Changing the Landscape

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This Week's Text: Isaiah 40.1-11

Additional Texts:  Mark 1.1-3Isaiah 37.14-2038.1-639.1-7II Kings 18.1-7

For Further Study:  Rikki E. Watts, Isaiah’s New Exodus in Mark; Wiki article, Hezekiah

Teaching Link:  Changing the Landscape December 4, 2011

Downloadable, printable file:  .pdf

Questions for Groups or Reflection:

 1.  After David, Hezekiah was the greatest King of Israel.  What were some of the things that garnered favor with God  (II Kings 18.1-7)

There are two miracles associated with Hezekiah:  The delivery of his kingdom from Assyria (Isaiah 37.14-20,) and his personal healing (Isaiah 38.1-6.)  Read the cry of Hezekiah to the Lord in each passage.  What stands out to you?  About Hezekiah’s prayer?  About God’s response?

Between vs. 1 of chapter 38 and vs. 5, God seems to change his mind.  We don’t generally associate “change of mind” with God.  What are the implications of that?  How do you feel about a God who changes his mind?  How could this affect the way you pray?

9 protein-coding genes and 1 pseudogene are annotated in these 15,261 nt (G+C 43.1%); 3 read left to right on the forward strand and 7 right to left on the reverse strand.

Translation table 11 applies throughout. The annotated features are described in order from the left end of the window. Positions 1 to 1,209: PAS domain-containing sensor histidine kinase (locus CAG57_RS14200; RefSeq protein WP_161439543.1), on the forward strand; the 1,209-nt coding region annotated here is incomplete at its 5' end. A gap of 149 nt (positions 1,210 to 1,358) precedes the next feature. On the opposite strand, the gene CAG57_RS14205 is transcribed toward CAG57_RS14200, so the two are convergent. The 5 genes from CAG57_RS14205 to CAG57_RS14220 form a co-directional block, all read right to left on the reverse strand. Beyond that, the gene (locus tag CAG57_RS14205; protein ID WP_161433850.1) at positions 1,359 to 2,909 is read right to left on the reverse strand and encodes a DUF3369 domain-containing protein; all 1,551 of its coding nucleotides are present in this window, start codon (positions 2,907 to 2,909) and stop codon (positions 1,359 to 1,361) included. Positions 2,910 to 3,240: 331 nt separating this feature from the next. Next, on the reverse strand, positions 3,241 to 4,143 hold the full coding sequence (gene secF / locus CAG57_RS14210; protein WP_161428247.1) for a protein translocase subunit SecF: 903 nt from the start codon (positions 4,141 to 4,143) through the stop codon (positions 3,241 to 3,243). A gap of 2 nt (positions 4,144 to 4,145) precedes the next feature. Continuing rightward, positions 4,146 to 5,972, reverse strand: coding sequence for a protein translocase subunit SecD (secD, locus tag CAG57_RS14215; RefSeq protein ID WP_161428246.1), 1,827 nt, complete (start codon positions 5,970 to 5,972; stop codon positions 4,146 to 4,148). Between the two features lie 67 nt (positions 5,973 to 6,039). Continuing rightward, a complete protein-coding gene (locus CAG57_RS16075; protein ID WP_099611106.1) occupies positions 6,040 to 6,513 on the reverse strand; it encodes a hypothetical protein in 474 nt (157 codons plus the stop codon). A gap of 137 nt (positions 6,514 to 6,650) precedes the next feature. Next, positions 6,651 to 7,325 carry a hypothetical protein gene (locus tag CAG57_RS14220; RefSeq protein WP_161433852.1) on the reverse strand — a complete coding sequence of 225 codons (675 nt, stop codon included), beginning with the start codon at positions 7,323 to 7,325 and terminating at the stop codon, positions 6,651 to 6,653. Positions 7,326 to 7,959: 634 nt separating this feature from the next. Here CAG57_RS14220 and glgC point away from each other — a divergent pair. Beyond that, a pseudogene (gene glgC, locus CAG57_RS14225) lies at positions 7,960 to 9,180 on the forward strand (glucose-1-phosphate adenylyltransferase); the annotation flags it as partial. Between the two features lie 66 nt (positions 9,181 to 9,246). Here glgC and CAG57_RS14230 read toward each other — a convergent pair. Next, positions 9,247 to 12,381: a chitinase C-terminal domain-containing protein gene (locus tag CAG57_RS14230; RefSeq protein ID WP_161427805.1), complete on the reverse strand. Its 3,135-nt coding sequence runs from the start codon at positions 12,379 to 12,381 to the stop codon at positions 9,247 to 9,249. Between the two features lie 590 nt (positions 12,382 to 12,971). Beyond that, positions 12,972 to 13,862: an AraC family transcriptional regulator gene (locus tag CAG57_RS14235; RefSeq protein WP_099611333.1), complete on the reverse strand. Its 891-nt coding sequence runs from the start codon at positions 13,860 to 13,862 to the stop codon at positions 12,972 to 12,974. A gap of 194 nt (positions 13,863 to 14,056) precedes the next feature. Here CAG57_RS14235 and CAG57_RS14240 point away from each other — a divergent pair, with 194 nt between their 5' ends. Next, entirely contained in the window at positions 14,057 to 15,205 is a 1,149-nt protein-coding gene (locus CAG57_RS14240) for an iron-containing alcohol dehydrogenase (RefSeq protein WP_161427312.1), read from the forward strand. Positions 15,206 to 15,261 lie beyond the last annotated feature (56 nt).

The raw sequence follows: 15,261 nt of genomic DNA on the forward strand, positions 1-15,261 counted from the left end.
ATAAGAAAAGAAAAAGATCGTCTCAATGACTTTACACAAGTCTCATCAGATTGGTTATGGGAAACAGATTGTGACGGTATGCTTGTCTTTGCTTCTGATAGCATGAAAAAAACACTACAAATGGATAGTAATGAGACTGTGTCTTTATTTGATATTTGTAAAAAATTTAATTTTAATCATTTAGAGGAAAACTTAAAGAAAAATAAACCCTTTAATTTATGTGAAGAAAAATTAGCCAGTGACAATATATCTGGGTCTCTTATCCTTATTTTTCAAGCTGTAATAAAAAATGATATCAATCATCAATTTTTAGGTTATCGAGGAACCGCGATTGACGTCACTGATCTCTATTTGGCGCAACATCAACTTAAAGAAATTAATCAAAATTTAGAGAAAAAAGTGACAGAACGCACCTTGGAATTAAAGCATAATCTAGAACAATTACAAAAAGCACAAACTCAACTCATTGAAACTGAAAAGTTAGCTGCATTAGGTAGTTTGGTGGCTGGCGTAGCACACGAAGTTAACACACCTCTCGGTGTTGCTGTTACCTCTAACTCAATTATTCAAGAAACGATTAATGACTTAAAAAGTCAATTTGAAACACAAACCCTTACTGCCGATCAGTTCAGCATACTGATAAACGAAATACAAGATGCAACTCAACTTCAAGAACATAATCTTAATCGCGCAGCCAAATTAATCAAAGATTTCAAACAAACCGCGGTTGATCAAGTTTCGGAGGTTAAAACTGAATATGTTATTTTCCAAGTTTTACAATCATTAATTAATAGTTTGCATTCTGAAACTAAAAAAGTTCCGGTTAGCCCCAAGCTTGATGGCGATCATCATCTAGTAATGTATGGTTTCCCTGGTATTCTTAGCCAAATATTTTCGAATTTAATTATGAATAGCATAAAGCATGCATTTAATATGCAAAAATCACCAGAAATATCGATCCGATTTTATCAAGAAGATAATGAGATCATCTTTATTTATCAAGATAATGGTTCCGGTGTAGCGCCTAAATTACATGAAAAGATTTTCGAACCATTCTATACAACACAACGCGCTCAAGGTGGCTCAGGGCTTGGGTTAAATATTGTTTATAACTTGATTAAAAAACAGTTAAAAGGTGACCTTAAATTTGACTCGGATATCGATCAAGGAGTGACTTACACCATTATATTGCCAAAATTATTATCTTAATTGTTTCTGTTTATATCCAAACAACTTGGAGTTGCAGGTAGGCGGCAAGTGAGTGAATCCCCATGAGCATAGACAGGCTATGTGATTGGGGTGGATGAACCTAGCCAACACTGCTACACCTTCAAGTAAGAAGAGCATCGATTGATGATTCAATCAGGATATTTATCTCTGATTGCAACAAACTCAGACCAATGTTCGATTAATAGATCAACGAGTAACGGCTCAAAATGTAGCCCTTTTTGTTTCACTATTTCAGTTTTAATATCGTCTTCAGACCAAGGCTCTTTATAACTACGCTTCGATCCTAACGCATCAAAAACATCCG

2.  Isaiah’s encouragement to Hezekiah/Israel echoes the Exodus of the Jews from Egypt (Isaiah 40.1-5.)  How does looking back, give us hope for tomorrow?

Remember a time when God was there for you.  Can he be there for you again?

3.  God made a way for the children of Israel in the desert.  Isaiah refers to this with a series of images:

“prepare the way of the Lord,” “make straight in the desert a highway for our God,” “valley shall be lifted up,” and “mountain and hill be made low”

God goes ahead of his people and removes obstacles. What kinds of obstacles in your life need to be moved out of the way for you to go forward?

 4.  At the beginning of the Gospel of Mark, the author uses similar Exodus imagery to give context to the ministry of Jesus (Mark 1.1-3.)  Jesus is sent to rescue God’s people as they had been rescued time and time again.  This time it is not only the Jews, but all people of every race, language, and culture.  Does this help you think of the Christmas story differently?  How?